CAPE MAY – Former mayor Jerry Inderwies was denied his request to be part of a meeting the city will have with the U.S. Army Corps of Engineers regarding the ongoing beach replenishment project.
The city has a 50-year contract with the Army Corps to review and periodically replenish Cape May beaches. Over the years, the level of the beach has been raised to the point where it has created a “beach break,” or steep slope at the water’s edge. Bathers or surfers are sometimes injured when strong waves knock them into the beach break.
Inderwies raised the issue at the Aug. 18 Cape May City Council meeting because a 17-year-old Baltimore youth was injured on Aug. 5, when waves knocked him into the beach break, fracturing two cervical vertebrae. Inderwies said he would like to be part of the meeting to help address the beach break and related injuries.
“I was involved in the beaches for 20 years, and I would like to be involved in the meeting,” Inderwies said.
City manager Bruce MacLeod acknowledged the city had a meeting planned on a project through the Army Corps but said it was not scheduled to address the beach break.
“I will bring up the unfortunate incident at the meeting, but (the meeting) is not for that purpose,” MacLeod said.
Inderwies said there have been 15 injuries this year because of the beach break, and he believes people do not understand how serious it is. Mayor Ed Mahaney told Inderwies the city had a commitment from the Army Corps on beach replenishment after Hurricane Sandy, and a meeting was scheduled for the city and representatives from City Council, and it would not be a public meeting.
“There is a lot of money riding on this,” Mahaney said.
“So I won’t be included, right?” Inderwies asked.
“Correct,” Mahaney said.
Anita deSatnick, the mother of Chad deSatnick, who received a spinal cord injury in 2001 while surfing, said her son appeared many times before City Council asking members to make the beach safe. Her son pushed for beach safety brochures to be distributed to beachgoers, which the city did, she said. She said her son also explained a procedure used by the Army Corps in many other parts of country, where measures are being taken to make the beach safer. The city has not taken any action to see if the Army Corps would help reduce the beach break, deSatnick said, and she suggested Mahaney did not think there was a serious problem.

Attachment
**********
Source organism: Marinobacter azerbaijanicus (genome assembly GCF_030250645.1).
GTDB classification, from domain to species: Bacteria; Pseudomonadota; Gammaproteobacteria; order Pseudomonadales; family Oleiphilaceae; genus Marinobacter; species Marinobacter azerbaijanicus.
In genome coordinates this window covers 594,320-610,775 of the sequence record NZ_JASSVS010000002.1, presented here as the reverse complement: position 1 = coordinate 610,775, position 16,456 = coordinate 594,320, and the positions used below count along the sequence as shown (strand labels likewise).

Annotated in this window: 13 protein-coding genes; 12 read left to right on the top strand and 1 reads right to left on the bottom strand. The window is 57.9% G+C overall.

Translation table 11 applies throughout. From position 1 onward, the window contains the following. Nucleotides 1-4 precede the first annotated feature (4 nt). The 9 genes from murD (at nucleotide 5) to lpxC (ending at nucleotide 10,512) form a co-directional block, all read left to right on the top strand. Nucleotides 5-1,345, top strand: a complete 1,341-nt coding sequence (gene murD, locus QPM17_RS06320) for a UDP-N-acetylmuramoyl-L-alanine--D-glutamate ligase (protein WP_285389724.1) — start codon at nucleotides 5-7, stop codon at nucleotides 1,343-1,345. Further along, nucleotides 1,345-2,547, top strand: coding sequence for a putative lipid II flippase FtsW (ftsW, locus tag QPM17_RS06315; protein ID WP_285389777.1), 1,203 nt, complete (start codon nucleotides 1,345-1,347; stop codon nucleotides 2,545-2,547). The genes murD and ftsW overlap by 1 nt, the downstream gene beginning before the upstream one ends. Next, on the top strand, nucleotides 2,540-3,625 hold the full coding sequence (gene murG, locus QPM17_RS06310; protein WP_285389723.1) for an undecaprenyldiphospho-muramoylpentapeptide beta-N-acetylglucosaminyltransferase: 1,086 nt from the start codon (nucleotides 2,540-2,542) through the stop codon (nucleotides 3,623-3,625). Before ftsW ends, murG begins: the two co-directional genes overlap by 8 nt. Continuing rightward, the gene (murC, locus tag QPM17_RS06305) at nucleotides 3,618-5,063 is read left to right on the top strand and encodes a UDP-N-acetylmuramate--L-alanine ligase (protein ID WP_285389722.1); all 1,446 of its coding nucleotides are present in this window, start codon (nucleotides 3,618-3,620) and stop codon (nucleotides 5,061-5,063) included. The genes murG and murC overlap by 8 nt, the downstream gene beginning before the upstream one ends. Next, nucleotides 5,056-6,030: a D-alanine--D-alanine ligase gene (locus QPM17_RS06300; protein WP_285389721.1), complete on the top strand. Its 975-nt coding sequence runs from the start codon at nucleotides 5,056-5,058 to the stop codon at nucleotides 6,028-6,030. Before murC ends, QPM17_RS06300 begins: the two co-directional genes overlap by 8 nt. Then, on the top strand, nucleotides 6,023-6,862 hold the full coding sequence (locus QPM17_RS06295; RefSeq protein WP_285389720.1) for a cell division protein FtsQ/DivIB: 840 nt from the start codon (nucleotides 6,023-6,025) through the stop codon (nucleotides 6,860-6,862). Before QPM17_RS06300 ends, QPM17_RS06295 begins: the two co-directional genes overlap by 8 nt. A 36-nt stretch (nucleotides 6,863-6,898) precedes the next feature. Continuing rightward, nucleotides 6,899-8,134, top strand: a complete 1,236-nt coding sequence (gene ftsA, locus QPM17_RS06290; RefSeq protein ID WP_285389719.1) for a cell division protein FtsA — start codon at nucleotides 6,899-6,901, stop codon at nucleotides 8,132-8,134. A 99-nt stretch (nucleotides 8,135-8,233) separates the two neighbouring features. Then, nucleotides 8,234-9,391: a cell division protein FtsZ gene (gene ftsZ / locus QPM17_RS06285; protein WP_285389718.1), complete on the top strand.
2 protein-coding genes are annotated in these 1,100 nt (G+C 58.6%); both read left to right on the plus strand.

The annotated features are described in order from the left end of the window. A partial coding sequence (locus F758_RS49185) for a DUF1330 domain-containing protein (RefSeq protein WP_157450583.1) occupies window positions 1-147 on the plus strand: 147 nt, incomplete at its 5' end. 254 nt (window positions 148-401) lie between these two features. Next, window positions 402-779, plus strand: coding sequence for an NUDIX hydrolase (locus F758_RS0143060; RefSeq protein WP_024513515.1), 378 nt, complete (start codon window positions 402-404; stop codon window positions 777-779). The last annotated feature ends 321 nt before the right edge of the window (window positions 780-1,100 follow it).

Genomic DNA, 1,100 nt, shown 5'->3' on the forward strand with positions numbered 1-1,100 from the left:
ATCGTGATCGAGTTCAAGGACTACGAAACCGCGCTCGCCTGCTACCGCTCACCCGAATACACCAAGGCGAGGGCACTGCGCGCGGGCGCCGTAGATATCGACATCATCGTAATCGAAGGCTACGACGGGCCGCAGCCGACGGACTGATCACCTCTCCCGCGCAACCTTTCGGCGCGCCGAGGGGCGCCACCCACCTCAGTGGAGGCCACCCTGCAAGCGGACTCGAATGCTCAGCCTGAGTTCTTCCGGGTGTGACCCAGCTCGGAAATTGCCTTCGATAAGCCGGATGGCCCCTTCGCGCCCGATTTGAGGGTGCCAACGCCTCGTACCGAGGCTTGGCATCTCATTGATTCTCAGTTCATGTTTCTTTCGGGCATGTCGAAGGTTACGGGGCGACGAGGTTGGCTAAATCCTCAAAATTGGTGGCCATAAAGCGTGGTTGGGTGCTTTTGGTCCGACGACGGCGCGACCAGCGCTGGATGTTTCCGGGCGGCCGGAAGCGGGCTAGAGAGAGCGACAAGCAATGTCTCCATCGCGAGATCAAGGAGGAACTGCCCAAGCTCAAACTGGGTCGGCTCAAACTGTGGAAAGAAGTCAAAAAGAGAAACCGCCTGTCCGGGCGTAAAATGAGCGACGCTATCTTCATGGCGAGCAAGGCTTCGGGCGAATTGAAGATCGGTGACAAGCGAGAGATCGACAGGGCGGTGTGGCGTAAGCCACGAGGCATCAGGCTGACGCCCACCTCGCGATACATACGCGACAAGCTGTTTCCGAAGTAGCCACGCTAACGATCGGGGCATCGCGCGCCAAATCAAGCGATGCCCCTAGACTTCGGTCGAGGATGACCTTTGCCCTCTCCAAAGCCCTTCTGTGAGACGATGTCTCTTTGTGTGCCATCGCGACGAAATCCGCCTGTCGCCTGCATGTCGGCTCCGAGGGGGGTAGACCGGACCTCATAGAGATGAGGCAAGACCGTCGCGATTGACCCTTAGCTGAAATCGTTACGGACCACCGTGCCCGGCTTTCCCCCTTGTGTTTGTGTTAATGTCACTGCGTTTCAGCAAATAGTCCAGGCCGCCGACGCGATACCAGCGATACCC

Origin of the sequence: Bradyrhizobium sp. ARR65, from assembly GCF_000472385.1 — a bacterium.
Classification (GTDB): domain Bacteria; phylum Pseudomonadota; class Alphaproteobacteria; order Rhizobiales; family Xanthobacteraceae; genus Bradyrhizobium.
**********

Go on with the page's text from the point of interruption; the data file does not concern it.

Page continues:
“Mr. Mayor, at one meeting you said, ‘But, Chad, how many of those spinal cord injuries were serious?’ Every single one is serious,” deSatick said. “A young man suffered this (kind of) injury last week. I hope he recovers. Please address it.”
Mahaney said he did not mean to diminish the seriousness of anyone’s injury, and said the beach patrol takes a lot of precautions when there is a suspected neck injury. But he added that the city needs the cooperation of the medical community to know what they are dealing with. The city, the beach patrol, and the EMS service rarely receives feedback as to the extent of a surf-related neck injury, he said.
Dennis deSatnick, the father of Chad, said his son became frustrated with the city because they were not doing enough to prevent C-spine injuries. In Avalon, a bulldozer was used to push sand laterally to adjust the slope of the beach, he said.
“We were told we can’t do that,” deSatnick said.
He said his son was in touch with the project manager and verified that they were moving sand on the beach in Avalon.
“My point is, mayor, that we need some experts besides yourself making decisions on beach programs. And I wonder how many members of council understand the problem, or have been in the water, or have been knocked over,” deSatnick said. “Two weeks ago I relived my son’s injury. I hope and pray this young man does recover. I won’t rest until we improve the situation on the beach.”
Dennis deSatnick said storms during the hurricane season could erode the beaches further, worsening the beach break. He asked why emergency management people were not invited to a hurricane conference held in the spring. Mahaney said the purpose of the meeting was planning for shore protection, not an exercise of storm response.
Resident Tricia Gray-Hendricks said rather than “tag on to a meeting already arranged” the city should schedule a public meeting with the Army Corps to discuss beach injuries.
“It deserves a little more than a tag on,” she said.
Mahaney said other towns with less experience in beach replenishment are now starting to experience such problems. He said strength in numbers might force the Department of Environmental Protection and the Army Corps to do something.
Inderwies asked to respond to the topic of emergency management, and said there is none in Cape May. He said the director of emergency management has retired, and there have been no ongoing emergency management meetings in Cape May.